I now find myself working for people I really like. I don’t mind cranky support emails, I like learning more about my customers, and coming up with creative ways to help them succeed. Work is much more rewarding when you really like your boss.
I planned for 20 years
My worst entrepreneurial experiences have resulted from my own impatience. I didn’t just want to be successful … I wanted fame and riches TODAY. I tried to speed everything up by raising more money, hiring faster, and rushing products. It didn’t work and only resulted in frustration.
I still try to go as fast as I can, but I have no expectations of overnight success. I pick projects I would be happy doing for 20 years. Now I can judge 1 year of hard work in the context of a long-term goal – not based on some imaginary expectation of overnight success.
I don’t read TechCrunch
I don’t read popular startup entertainment sites like TechCrunch. These “news” sites are fiction and bear almost no resemblance to what I’ve experienced as a founder and investor.
Whenever I do read them I feel worse about myself – it seems like everyone else is succeeding but me. So I don’t read them.
I work very hard
Since I like what I do … I do more of it. I don’t count the hours and the line between social and work activities doesn’t exist (another benefit of picking your market first). I don’t sacrifice my health, I get enough sleep, and put my relationships ahead of work.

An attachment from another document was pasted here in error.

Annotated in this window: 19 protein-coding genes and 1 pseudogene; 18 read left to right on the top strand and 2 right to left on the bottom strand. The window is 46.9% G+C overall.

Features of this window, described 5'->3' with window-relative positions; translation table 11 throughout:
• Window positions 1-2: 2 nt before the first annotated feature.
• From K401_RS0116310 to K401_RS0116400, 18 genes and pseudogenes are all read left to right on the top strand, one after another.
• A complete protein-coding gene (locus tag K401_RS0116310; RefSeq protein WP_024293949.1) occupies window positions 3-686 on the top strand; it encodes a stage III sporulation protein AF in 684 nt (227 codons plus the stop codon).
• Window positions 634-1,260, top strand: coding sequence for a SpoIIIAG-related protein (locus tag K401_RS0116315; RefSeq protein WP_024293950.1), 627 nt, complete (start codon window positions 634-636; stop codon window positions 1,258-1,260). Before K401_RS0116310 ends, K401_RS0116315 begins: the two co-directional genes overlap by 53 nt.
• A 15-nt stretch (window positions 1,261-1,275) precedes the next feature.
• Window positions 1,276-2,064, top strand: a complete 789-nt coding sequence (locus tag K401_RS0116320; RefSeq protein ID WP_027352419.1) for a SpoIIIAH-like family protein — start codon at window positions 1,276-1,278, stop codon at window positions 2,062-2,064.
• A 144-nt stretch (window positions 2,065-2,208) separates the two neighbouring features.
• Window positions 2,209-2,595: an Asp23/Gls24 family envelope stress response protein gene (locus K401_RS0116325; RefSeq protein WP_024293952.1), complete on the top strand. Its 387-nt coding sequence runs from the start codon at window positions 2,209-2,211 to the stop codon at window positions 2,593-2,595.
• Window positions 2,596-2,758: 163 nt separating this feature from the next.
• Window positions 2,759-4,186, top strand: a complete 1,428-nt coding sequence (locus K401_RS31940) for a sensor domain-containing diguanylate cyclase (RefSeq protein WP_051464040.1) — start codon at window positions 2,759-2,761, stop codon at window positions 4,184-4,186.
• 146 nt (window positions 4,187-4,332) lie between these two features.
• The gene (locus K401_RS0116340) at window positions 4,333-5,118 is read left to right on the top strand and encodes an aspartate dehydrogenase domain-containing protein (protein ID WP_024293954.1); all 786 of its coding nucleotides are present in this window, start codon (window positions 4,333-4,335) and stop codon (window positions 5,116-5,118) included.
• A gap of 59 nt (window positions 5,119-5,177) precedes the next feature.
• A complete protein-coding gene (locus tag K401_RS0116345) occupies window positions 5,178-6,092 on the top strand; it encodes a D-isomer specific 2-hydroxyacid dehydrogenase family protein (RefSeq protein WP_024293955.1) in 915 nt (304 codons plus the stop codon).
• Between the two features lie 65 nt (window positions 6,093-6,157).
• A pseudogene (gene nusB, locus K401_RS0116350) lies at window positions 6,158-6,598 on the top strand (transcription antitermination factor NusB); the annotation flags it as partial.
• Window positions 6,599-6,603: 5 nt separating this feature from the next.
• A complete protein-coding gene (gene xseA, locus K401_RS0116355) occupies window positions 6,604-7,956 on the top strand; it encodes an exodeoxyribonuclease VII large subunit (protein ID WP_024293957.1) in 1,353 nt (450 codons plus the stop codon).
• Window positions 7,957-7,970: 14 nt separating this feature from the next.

But I work hard. It gives me a sense of satisfaction and makes every small victory so much sweeter.
I hire happy people
The best part of entrepreneurship is the people. At SoHelpful we have periodic “staff meetings” over Skype where Joey, Chiara and I give updates. We spend half of our time laughing, all of us happy to connect after so many hours of toiling alone.
We’ve all got the same frustrations as every other team that struggles to build products and sell them – but we do our best to enjoy it. Whenever I visit Manila we have a ritual of buying (incredibly unhealthy) ColdStone ice cream. That’s us in the picture!
I help a lot of people
I spend most of my time helping people – my customers, my team, other founders. I always feel better about myself for doing so. It isn’t a distraction from my work – it IS my work.
I met Joey and Chiara as a result of helping people. We got all of SoHelpful’s first 100 customers by being helpful. Being helpful is a great way to start a company.
You have choices
Trust me – I know all about the ugly side of entrepreneurship. Sometimes things are out of your control. But you have choices and can take control of your crazy life.
You can pick your market, be patient, hire happy people, stop reading TechCrunch and work hard just like I do.
You can go get a job and come back to entrepreneurship when you’re 30, 40, 50, or 70. I’ve done it and have no regrets.
You can “fail” … again and again. No one is keeping score. You’ll just get more fun stories we can share over beers together.
You can travel to developing countries and see happy people living in abject poverty – it will give you a whole new perspective.
And you can be helpful
And you can spend less time … on you. Work less on your product, your blog, your landing page.
Instead, try spending more time helping your customers. You’ll feel better about yourself – and your business will be more successful.
Photo credit: ૐ Didi ૐ